Improve Your Elevator Pitch by Eliminating Techno-speak
by Roger Reid
Techno-speak – tech-no-speak – (also Techno-babble): Using buzzwords, specialized technical terms, or technical slang that allow those educated within that industry to concisely convey ideas that may be confusing, misleading, or nonsensical to an outside listener.
The opportunity to meet someone new is often constrained by time limits (and thus was born the “elevator pitch”). In these spontaneous situations, you typically have less than a minute to make a positive impression and leave your new acquaintance with a clear indication of who you are and what you do—especially when your intention is to make a new business contact.
Common sense suggests using clear, concise language, while avoiding vague or confusing terms and phrases—because no one wants to use a dictionary after meeting you to try to figure out what you said.
Unfortunately, I frequently overhear introductions and first-time meetings brimming with techno-speak, and from the aftermath of negative body language and blank expressions, the resulting lack of clarity has left one of the parties unsure about the value of any future contact.
And it’s not just elevator pitches that overflow with rambling jargon and ambiguous rhetoric. Techno-speak has grown to such epidemic proportions, it’s not unusual to hear a business seminar leader introduce his subject with, “We’re here today to discuss the advantages of a transactional-to-relationship-selling transition.”
Translation? “We’re here to learn how establishing and enhancing personal rapport with customers can improve sales.”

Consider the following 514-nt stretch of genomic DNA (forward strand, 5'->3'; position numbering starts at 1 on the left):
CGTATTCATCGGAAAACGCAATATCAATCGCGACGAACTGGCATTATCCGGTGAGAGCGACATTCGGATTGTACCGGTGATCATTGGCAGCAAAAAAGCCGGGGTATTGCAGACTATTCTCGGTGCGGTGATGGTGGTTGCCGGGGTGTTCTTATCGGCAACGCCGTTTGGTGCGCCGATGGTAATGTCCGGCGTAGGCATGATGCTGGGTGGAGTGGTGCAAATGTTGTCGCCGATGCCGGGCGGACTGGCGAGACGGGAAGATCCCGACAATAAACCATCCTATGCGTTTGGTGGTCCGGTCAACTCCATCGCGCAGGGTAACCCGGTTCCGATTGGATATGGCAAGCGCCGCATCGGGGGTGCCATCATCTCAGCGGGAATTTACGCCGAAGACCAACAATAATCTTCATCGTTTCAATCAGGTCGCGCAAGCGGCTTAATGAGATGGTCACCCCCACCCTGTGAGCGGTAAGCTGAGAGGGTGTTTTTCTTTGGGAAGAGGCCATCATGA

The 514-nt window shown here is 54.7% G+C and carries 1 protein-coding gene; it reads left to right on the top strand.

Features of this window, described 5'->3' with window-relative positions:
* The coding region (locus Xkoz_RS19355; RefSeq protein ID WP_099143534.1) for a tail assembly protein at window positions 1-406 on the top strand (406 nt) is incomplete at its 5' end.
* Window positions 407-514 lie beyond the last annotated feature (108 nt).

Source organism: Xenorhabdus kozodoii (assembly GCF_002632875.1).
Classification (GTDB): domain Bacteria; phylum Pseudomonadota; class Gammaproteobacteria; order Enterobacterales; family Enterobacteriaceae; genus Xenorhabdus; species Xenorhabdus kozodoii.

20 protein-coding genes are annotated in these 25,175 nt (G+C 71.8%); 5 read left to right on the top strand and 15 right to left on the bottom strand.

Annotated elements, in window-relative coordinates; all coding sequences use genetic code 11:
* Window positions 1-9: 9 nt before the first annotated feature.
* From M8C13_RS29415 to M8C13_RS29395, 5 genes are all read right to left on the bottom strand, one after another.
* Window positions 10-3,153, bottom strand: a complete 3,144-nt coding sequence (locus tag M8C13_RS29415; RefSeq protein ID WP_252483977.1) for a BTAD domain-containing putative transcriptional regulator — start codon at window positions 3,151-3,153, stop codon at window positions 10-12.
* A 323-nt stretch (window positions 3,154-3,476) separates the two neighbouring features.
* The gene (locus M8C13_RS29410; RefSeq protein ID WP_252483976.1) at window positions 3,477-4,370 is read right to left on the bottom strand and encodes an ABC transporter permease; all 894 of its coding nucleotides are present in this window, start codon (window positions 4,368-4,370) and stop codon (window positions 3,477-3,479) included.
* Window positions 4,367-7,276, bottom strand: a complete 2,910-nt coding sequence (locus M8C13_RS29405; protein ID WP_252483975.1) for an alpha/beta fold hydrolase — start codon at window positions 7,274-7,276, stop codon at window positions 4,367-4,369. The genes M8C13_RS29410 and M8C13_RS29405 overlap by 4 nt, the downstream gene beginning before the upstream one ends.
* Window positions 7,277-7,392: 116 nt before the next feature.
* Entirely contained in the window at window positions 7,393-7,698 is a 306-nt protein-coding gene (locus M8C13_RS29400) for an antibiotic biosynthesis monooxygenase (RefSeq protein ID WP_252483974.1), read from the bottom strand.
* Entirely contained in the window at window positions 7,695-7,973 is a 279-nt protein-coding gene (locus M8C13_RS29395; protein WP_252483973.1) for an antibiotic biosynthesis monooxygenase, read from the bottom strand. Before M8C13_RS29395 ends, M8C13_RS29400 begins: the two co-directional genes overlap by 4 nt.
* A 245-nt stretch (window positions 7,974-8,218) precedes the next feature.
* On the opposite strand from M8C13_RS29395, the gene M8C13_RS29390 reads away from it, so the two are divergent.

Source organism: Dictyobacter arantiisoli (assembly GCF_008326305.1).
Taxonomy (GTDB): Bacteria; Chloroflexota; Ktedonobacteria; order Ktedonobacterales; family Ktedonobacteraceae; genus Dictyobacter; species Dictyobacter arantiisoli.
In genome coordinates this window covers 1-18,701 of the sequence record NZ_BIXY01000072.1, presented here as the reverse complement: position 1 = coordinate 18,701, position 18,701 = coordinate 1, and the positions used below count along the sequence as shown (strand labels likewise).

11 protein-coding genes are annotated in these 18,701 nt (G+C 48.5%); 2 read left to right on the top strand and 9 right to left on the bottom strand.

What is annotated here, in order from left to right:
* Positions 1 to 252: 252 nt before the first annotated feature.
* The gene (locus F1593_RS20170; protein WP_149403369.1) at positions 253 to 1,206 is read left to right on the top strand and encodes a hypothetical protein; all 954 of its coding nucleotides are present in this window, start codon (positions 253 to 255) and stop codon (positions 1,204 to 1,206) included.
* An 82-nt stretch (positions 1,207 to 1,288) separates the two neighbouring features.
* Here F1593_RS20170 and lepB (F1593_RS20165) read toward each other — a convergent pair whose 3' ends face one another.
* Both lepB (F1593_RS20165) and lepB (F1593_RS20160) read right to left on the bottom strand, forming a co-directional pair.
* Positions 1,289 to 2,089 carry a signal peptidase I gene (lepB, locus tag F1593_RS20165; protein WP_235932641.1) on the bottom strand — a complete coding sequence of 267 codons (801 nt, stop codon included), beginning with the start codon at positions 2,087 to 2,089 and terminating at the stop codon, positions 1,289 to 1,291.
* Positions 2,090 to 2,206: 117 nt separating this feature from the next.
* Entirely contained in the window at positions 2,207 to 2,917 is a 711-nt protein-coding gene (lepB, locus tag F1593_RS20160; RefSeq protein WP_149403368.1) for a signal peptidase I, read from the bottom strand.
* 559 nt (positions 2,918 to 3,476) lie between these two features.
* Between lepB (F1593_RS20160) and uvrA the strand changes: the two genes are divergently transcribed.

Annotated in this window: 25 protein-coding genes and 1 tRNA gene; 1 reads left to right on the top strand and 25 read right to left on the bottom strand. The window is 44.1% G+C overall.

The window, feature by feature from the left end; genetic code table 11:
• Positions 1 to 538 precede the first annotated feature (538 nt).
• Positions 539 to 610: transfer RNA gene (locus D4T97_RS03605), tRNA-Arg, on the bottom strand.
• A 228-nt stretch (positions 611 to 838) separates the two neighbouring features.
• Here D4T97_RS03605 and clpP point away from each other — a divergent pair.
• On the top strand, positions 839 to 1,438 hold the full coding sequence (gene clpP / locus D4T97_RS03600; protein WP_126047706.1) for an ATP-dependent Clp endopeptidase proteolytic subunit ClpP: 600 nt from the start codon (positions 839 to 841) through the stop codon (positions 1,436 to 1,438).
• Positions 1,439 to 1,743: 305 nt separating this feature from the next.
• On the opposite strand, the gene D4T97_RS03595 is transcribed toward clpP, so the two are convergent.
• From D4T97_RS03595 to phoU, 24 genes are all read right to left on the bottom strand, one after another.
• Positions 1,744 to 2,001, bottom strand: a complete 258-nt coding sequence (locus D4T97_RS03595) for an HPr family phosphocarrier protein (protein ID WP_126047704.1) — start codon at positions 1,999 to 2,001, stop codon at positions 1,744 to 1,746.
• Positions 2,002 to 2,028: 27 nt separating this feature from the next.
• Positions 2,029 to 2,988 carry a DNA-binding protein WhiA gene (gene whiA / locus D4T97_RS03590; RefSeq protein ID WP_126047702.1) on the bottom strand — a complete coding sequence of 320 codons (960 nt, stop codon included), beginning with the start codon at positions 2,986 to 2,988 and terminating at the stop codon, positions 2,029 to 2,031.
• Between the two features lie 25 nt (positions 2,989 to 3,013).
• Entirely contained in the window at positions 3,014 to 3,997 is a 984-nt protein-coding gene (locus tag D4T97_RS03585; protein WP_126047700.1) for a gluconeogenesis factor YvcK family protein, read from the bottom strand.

Yes, the two descriptions mean essentially the same thing, but the first leaves most listeners in a cold, edgy place, unable to establish any kind of a personal connection to the subject. The second offers listeners the opportunity to recall personal examples and originate possible applications – in short, they begin to invest themselves in the experience.
Years ago, there was an effort among a few enlightened industries to adopt a “plain language” approach to doing business. The intent was to establish a greater sense of trust and understanding between a business and their customers with simple, straightforward language contracts and agreements to eliminate confusion and erroneous assumptions.
Then the era of high-tech took over, and with it, came an invasion of web designers, programmers, and app builders—each speaking their own highly specialized language.
The advent of “the cloud” compounded the situation a hundred fold. Terms like, SaaS (software as a service), began to populate industry trade journals and lunch conversations in corporate cafeterias. And suddenly, we had another way of dividing the tech-savvy hi-brows from the low.
Even the highly rated, virtual head-hunter company, Ladders (www.theladders.com) recommended using jargon and esoteric language in elevator pitches. Marc Cenedella, company founder, wrote: “And it’s not “I’m a finance guy” but rather… I’m a finance guy who enjoys rationalizing finance teams in multi-unit businesses and creating metrics and operating procedures that partner with the business to drive understanding of the underlying levers of growth.”
And while that sounds impressive, what kind of assurance do you have the listener has any idea what you’re talking about—and more important, can personally relate to it?